... that Auld Jock's grave was unmolested. There he turned on his back, squirmed and rocked on the crocuses, and tugged at the unaccustomed collar. His inverted struggles, low growlings and furry contortions set the wrens to scolding and the redbreasts to making nervous inquiries. Much nestbuilding, tuneful courtship, and masculine blustering was going on, and there was little police duty for Bobby. After a time he sat up on the table-tomb, pensively. With Mr. ...
— Greyfriars Bobby • Eleanor Atkinson

... better than you were last night, you must play at sick man," said the Major. "I cannot conceive what exhausted you so; unless you ladies are better nurses, I must let no one come near him but myself. If you had been scolding him the whole morning, instead of praising him as he deserves, he could not have been more tired ...
— Two Years Ago, Volume II. • Charles Kingsley

... years before, had been far more powerful, far more widely renowned, than any of them; and now, while they were thought worthy to represent the majesty of France at foreign courts, while they received crowds of suitors in gilded antechambers, he was to pass his life in measuring paragraphs, and scolding correctors of the press. It was too much. Those lips which had never before been able to fashion themselves to a No, now murmured expostulation and refusal. "I could not"—these are his own words—"abase myself to such ...
— Critical and Historical Essays, Volume III (of 3) • Thomas Babington Macaulay

... as John Temple since the days of Job the patient? There is no satisfaction in scolding him. Not a word will he say, but march off dignified as any Lord Admiral. A grand way that is of heaping coals on my head. I wish I could learn to bite my tongue, as I know he does his. I am really afraid he will come to disrespect ...
— Hubert's Wife - A Story for You • Minnie Mary Lee

... fade, And she who scorns a man, must die a maid; What then remains but well our pow'r to use, And keep good-humour still whate'er we lose? 30 And trust me, dear! good-humour can prevail, When airs, and flights, and screams, and scolding fail. Beauties in vain their pretty eyes may roll; Charms strike the sight, but merit ...
— The Rape of the Lock and Other Poems • Alexander Pope

... entered the room was not much as to reassure him. As a rule she was always mild in manner and gentle in conduct; but there was that in her eye which made it not an easy task to scold her. In truth she had been little used to scolding. No one since her childhood had tried it but the archdeacon, and he had generally failed when he did try it. He had never done so since her marriage; and now, when he saw her quiet easy step, as she entered the room, he almost wished he had ...
— Barchester Towers • Anthony Trollope

... reproach, except to insist on attention and accuracy of repetition; but there came to be an unusual gravity and gentleness about her in these lessons, as if she were keeping a guard over herself, and often a greatly disappointed look, which exasperated Dolores much more than a scolding. ...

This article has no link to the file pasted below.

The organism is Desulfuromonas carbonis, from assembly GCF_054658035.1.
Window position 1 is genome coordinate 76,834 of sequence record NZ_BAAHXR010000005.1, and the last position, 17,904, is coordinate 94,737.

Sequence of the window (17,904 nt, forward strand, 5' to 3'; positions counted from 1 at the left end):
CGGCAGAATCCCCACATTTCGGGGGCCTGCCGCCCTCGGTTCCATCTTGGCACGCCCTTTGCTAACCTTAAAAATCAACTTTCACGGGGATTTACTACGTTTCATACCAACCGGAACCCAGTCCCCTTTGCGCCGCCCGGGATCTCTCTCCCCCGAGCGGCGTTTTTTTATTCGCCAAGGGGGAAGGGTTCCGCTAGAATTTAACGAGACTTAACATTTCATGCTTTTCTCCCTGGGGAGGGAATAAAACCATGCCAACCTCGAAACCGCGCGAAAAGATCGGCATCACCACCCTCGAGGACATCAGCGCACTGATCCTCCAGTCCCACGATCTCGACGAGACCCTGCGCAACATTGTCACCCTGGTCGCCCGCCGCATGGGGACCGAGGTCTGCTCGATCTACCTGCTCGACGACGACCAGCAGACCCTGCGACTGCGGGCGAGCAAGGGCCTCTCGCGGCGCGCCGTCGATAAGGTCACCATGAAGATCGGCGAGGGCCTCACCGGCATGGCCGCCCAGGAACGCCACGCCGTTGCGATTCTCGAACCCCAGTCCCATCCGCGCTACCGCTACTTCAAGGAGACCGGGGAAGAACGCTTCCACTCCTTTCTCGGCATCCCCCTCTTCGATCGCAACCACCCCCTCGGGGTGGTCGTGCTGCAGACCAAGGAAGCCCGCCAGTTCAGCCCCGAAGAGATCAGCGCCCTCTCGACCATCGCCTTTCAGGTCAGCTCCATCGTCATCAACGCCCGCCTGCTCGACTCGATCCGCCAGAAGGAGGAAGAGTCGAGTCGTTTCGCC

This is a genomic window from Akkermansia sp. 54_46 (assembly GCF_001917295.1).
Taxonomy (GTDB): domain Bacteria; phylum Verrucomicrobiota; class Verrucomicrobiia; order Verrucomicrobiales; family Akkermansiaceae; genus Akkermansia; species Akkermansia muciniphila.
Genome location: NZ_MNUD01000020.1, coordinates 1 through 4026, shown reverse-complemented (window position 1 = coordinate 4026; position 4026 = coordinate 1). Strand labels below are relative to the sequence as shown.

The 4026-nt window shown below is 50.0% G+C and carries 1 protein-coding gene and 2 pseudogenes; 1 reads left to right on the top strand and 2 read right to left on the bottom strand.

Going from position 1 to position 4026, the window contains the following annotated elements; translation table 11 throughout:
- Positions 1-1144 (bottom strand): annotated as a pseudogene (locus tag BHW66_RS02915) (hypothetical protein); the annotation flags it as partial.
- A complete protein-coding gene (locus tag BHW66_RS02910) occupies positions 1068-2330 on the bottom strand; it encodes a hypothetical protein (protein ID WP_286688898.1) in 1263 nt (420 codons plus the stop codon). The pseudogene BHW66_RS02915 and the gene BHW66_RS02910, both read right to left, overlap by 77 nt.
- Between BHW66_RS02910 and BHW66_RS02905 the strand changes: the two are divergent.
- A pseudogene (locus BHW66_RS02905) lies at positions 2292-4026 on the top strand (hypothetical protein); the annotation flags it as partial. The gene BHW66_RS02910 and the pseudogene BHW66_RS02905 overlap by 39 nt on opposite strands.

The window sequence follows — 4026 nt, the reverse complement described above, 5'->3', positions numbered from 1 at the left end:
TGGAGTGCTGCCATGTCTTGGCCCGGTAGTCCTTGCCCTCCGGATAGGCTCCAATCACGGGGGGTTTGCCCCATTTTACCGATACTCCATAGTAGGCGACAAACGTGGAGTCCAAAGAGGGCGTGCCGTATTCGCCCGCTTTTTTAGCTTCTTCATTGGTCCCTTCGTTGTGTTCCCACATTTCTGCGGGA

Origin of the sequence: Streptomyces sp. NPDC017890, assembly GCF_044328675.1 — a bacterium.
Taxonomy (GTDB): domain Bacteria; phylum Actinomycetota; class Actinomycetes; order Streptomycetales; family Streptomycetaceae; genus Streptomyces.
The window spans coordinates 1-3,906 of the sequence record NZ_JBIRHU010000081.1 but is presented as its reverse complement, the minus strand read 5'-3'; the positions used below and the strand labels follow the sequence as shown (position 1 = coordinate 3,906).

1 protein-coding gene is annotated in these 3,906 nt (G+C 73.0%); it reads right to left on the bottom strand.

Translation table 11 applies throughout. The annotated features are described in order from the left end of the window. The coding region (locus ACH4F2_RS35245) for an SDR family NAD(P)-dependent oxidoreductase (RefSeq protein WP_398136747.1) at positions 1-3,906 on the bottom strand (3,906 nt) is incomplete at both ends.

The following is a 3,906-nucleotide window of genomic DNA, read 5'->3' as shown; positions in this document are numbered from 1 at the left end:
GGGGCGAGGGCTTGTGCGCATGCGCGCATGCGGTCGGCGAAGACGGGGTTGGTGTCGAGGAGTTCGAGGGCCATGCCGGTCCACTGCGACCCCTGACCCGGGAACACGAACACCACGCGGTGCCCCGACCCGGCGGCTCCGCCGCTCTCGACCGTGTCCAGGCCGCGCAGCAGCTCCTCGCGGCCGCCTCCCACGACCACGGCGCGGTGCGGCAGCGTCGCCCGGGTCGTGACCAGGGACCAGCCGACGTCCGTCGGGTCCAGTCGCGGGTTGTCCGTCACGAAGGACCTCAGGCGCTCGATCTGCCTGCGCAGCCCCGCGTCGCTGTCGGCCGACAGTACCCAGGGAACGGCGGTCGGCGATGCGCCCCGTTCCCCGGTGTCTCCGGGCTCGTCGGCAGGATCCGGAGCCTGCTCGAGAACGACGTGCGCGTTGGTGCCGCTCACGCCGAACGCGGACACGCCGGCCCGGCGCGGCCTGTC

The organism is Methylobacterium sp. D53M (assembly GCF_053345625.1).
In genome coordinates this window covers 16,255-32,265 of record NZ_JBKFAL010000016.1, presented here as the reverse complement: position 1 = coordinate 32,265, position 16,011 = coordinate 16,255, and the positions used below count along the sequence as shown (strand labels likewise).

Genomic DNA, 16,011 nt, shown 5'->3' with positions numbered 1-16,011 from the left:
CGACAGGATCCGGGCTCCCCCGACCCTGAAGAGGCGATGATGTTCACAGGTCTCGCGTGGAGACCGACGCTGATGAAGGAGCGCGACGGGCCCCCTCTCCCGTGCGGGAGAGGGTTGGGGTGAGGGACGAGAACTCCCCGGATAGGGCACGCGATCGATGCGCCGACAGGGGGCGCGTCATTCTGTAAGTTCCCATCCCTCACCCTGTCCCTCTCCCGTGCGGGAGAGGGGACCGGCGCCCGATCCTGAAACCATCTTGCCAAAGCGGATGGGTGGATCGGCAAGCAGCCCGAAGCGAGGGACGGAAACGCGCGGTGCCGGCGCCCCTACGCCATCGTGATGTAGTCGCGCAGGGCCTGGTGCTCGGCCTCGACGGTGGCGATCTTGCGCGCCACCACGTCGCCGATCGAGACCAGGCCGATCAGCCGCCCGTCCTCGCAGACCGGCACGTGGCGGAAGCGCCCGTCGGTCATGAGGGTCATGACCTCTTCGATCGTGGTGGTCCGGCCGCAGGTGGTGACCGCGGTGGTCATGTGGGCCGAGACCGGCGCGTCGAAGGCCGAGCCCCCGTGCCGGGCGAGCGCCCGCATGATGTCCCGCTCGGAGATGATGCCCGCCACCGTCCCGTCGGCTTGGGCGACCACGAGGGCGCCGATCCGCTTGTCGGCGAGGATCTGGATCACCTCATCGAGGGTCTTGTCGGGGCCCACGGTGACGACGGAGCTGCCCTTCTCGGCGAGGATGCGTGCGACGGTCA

— The Two Sides of the Shield • Charlotte M. Yonge

... we must do more than talk; so we set the drums and trumpets about the ears of the sleepers, and made their comrades shake them with all their might. It was not till after an hour's march, in which coaxing, scolding, and pushing, stimulants to laughter and provocatives to anger, had been incessantly employed in turn, that the vital powers appeared to be in tolerably full play. There was one man more obstinate than the rest, who, in order ...
— Chambers's Edinburgh Journal, No. 452 - Volume 18, New Series, August 28, 1852 • Various

... wearily on an ugly little old trunk near the door. Aunt Hetty shut up a drawer in a dresser, turned to Elly, and said, "Mercy, child, what's the matter? Has the teacher been scolding you?" ...
— The Brimming Cup • Dorothy Canfield Fisher

... dialogue, a scolding-bout rather, has passed between my sister and me. Did you think I could scold, ...
— Clarissa, Volume 1 (of 9) • Samuel Richardson

... waited until they had all finished scolding. Then he said, "Do you think I came here myself? Who put me here, do you know? Do you suppose I like to be in jail? You need not be jealous. I never ate any rice that belonged to you or your family. I am ...
— The Talking Beasts • Various

... woman called her back and said: "Daughter, you have helped one who is able to repay you for your kindness. Every word you speak shall be a pearl or a rose." The girl hastened home. Her mother met her with scolding words, asking her why she had been so long. And when her daughter explained to her, lo! every word she spoke was a pearl or a rose. The greedy old woman snatched up the pearls and ...
— Fifty-Two Story Talks To Boys And Girls • Howard J. Chidley

... was in a sad dilemma and it was thought we should be obliged to remain at Piacenza. I however recommended her to be guided by me and not to talk with or scold anybody, and that I would ensure her arrival at Milan without difficulty, for I had observed that her scolding the officer at the Douane only served to make him more obstinate. I recommended her therefore that when we should arrive within sixty or seventy paces of the gate at Milan, she should get out of the carriage with her son and walk thro' the gate on foot with the ...
— After Waterloo: Reminiscences of European Travel 1815-1819 • Major W. E Frye